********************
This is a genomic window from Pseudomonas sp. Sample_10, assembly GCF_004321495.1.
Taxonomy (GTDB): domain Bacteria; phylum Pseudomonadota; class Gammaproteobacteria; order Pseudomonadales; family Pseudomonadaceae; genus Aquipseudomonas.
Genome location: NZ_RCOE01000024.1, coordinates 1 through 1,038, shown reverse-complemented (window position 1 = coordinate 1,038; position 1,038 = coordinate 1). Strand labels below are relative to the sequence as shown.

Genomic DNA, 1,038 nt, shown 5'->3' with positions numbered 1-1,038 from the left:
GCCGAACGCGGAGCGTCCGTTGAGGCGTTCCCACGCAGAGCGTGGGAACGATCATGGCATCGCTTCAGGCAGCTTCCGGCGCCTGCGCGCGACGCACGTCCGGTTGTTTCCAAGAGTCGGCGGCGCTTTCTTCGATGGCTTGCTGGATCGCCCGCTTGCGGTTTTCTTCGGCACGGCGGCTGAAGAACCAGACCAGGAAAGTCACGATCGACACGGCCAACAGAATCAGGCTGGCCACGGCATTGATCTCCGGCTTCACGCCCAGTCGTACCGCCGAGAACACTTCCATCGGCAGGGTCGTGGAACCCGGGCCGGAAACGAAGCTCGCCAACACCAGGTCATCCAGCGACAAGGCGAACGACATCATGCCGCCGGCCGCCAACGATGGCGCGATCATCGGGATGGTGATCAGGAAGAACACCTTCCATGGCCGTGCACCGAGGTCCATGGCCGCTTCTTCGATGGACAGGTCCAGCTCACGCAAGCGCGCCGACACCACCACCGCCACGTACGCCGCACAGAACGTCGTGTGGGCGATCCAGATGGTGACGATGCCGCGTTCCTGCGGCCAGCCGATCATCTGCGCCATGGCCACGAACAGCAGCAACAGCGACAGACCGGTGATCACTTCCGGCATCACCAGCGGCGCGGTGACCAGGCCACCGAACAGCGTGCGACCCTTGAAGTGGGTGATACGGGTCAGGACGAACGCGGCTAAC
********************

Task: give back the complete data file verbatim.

This is a genomic window from Pseudomonas sp. Sample_10, assembly GCF_004321495.1.
Taxonomy (GTDB): domain Bacteria; phylum Pseudomonadota; class Gammaproteobacteria; order Pseudomonadales; family Pseudomonadaceae; genus Aquipseudomonas.
Genome location: NZ_RCOE01000024.1, coordinates 1 through 1,038, shown reverse-complemented (window position 1 = coordinate 1,038; position 1,038 = coordinate 1). Strand labels below are relative to the sequence as shown.

Genomic DNA, 1,038 nt, shown 5'->3' with positions numbered 1-1,038 from the left:
GCCGAACGCGGAGCGTCCGTTGAGGCGTTCCCACGCAGAGCGTGGGAACGATCATGGCATCGCTTCAGGCAGCTTCCGGCGCCTGCGCGCGACGCACGTCCGGTTGTTTCCAAGAGTCGGCGGCGCTTTCTTCGATGGCTTGCTGGATCGCCCGCTTGCGGTTTTCTTCGGCACGGCGGCTGAAGAACCAGACCAGGAAAGTCACGATCGACACGGCCAACAGAATCAGGCTGGCCACGGCATTGATCTCCGGCTTCACGCCCAGTCGTACCGCCGAGAACACTTCCATCGGCAGGGTCGTGGAACCCGGGCCGGAAACGAAGCTCGCCAACACCAGGTCATCCAGCGACAAGGCGAACGACATCATGCCGCCGGCCGCCAACGATGGCGCGATCATCGGGATGGTGATCAGGAAGAACACCTTCCATGGCCGTGCACCGAGGTCCATGGCCGCTTCTTCGATGGACAGGTCCAGCTCACGCAAGCGCGCCGACACCACCACCGCCACGTACGCCGCACAGAACGTCGTGTGGGCGATCCAGATGGTGACGATGCCGCGTTCCTGCGGCCAGCCGATCATCTGCGCCATGGCCACGAACAGCAGCAACAGCGACAGACCGGTGATCACTTCCGGCATCACCAGCGGCGCGGTGACCAGGCCACCGAACAGCGTGCGACCCTTGAAGTGGGTGATACGGGTCAGGACGAACGCGGCTAAC